The thing about being in a foreign is the way in which the strangest things will trip you up. You are prepared to find that most of the people in Turkey speak Turkish but you may be set aback when you excuse yourself from the dinner table to visit the toilet in your host's home and find that the facilities look rather different than you had expected.
Similarly when one reads books written in fifty or one hundred years ago one expects that gender expectations, indeed the very performances of gender, would differ from those of the present day. If one is at all familiar with the past (or the history of the women's movement) one is not taken aback to learn that women did not have the vote in England in 1914 or that most women in the 1890s did not routinely go to college.
What trips one up is that these changes did not take place in a lockstep fashion. Women did not get the right to vote, go to university, live on their own, open their own bank accounts, sit on juries and hold public office all at the same time. So one will come across rather remarkable scenes such as this one from Barbara Pym's book Excellent Women (the narrative voice is that of Mildred Lathbury, the book's protagonist. The book is set in the early 1950s. Lathbury is what would once have been called "a gentlewoman", unmarried, living alone in London after the death of her parents. She worked for the government during the war and now has a job working with "distressed gentlewomen." Earlier in the book she met Everard Bone through mutual acquaintances. She and Bone are, at most, vaguely friends. One day Lathbury receives a telephone call from Bone:
'I rang up to ask if you would come and have dinner with me in my flat this evening. I have got some meat to cook.'
I saw myself putting a small joint into the oven and preparing vegetables. I could feel my aching back bending over the sink. (p. 284)
My initial response as a reader is to wonder why Lathbury jumped to the (in my mind unwarranted) assumption that Bone was expecting Lathbury to cook the dinner to which he had invited her but it is soon made clear that she is correct in her assumption.
'I'm sorry about the meat,' I said, 'trying to infuse life into our now nearly dead conversation.Throughout the book Pym (through Lathbury) highlights the degree to which men expect things to simply be done. For women of the class of Lathbury this creates a particular problem since the changing economic structure of English life has changed the ubiquity of servants. Just a few decades earlier men of Bone's class and education would have someone who "did" things for them. They might not have been able to afford a live-in servant but they would not be doing the cooking and cleaning themselves. From my reading of novels set in the 1920s and 1930s many of these men lived in buildings that had a staff that provided meals and similar circumstances. Now such buildings were beyond the financial reach of many of those who might have lived in them before and servants were no longer plentiful and cheap. What was a gentleman to do? Apparently such men, robbed of servants, turned to the nearest gentlewoman to solve the problem.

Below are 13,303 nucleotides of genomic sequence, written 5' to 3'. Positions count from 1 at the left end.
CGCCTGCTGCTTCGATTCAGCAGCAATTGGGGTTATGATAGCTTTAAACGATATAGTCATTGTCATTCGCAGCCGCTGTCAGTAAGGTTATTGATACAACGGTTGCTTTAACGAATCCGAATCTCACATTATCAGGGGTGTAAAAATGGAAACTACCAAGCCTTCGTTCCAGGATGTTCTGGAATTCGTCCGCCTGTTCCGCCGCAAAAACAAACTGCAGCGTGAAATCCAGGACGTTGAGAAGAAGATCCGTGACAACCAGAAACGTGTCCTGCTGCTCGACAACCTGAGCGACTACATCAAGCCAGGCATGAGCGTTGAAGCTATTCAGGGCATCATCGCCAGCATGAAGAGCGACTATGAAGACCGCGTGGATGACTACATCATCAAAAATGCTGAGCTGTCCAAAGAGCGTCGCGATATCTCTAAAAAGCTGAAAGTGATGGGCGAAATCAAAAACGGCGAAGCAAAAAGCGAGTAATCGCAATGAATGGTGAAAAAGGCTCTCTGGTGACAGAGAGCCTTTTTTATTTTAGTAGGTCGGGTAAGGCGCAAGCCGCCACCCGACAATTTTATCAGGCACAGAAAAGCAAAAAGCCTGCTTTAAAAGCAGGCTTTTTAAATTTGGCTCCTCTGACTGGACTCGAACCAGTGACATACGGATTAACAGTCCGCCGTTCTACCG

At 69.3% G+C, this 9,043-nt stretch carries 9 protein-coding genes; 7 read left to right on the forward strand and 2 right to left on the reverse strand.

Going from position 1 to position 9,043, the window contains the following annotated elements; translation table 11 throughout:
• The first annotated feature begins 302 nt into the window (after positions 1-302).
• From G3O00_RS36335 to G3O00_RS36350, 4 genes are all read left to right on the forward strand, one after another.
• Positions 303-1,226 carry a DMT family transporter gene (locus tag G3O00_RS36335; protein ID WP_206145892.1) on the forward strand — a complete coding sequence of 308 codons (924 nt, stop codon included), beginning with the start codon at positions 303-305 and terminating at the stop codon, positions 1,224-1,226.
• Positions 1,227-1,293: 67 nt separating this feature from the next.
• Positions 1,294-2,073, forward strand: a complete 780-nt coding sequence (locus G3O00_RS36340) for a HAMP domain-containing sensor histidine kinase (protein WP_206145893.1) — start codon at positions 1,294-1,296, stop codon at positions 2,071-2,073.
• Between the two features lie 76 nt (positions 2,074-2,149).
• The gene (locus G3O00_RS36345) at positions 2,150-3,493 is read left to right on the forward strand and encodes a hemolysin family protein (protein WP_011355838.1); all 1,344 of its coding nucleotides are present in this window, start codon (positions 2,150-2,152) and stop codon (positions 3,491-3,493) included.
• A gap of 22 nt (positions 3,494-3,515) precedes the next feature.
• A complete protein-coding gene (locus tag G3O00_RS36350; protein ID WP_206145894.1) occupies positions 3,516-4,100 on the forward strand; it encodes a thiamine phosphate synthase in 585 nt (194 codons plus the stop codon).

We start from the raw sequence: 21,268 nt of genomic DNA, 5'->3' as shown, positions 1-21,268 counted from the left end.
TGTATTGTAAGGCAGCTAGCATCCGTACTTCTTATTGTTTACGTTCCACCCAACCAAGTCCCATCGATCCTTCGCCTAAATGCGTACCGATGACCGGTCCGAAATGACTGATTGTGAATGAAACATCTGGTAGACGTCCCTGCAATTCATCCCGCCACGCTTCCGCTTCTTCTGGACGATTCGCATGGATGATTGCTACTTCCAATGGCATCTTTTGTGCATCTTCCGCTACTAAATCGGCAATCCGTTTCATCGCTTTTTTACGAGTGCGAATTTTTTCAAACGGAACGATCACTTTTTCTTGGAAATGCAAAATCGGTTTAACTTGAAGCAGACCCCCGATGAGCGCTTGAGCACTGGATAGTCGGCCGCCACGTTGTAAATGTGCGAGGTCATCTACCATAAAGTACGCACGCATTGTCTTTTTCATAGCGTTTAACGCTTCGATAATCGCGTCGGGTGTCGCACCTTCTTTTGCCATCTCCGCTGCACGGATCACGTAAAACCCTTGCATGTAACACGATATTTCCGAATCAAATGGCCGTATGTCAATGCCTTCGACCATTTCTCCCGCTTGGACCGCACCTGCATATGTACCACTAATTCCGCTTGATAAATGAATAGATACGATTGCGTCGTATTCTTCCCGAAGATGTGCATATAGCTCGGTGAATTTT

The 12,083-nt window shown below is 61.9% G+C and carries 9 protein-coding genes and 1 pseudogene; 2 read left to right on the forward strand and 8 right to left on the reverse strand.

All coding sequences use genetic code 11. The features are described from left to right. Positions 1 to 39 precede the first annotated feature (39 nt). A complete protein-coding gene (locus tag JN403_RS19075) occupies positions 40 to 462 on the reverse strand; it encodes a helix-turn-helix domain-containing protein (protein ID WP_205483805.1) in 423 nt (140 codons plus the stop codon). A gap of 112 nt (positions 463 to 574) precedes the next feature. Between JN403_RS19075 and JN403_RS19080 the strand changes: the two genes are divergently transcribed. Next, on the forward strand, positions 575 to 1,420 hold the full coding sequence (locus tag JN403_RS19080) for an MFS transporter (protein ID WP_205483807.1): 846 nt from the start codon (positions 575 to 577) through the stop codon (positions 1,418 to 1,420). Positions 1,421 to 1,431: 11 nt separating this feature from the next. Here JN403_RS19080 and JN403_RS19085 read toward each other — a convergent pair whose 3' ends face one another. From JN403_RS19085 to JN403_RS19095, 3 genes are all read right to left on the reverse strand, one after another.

'Why should you be sorry about it?'
'Do you know how to cook it?'
'Well, I have a cookery book.'
I had not wanted to see Everard Bone and the idea of having to cook his evening meal for him was more than I could bear at this moment. (p. 285)
One imagines that if one had even brought this matter to the attention of a man such as Bone he would have been perplexed as to why it was a problem. "After all," I can imagine Bone saying, "Mildred would have to cook her own dinner anyway. The only difference is now two of us can eat what she cooks." The idea of the reverse (Lathbury calling him to suggest that he come over to cook her dinner) is one thinks, beyond his imagination.
And yet, things are changing. The couple through whom Bone and Lathbury met do not live out the normal gender roles. She is an anthropologist and he is a retired Naval officer. He likes to cook and she refuses to learn to do so well. They do not see themselves as revolutionary and yet their very refusal to do so is perhaps the most transgressive thing about their marriage.
For readers who are interesting in the "facts on the ground" of the way in which gender expectation and performance have changed over the last century reading books such as Excellent Women is the literary equivalent of an anthropologist's field trip.
 This example was inspired by an episode of House Hunters International. I was baffled the a woman who was planning to buy a house in Istanbul and move permanently to Turkey should be so taken aback at the sight of a perfectly clean squat toilet. She didn't say that she wanted an American style toilet, she took one look at it an exclaimed in horror "what is that!"
"That", I said back to the television set, "is an indication that you are a typical drive-by Westerner who thinks they know a lot about a country because they like visiting it as a tourist or when staying with friends. I bet she doesn't even carry her own toilet paper with her.
 Pym, Barbara. Excellent women. Boston, Mass: G.K. Hall, 1985.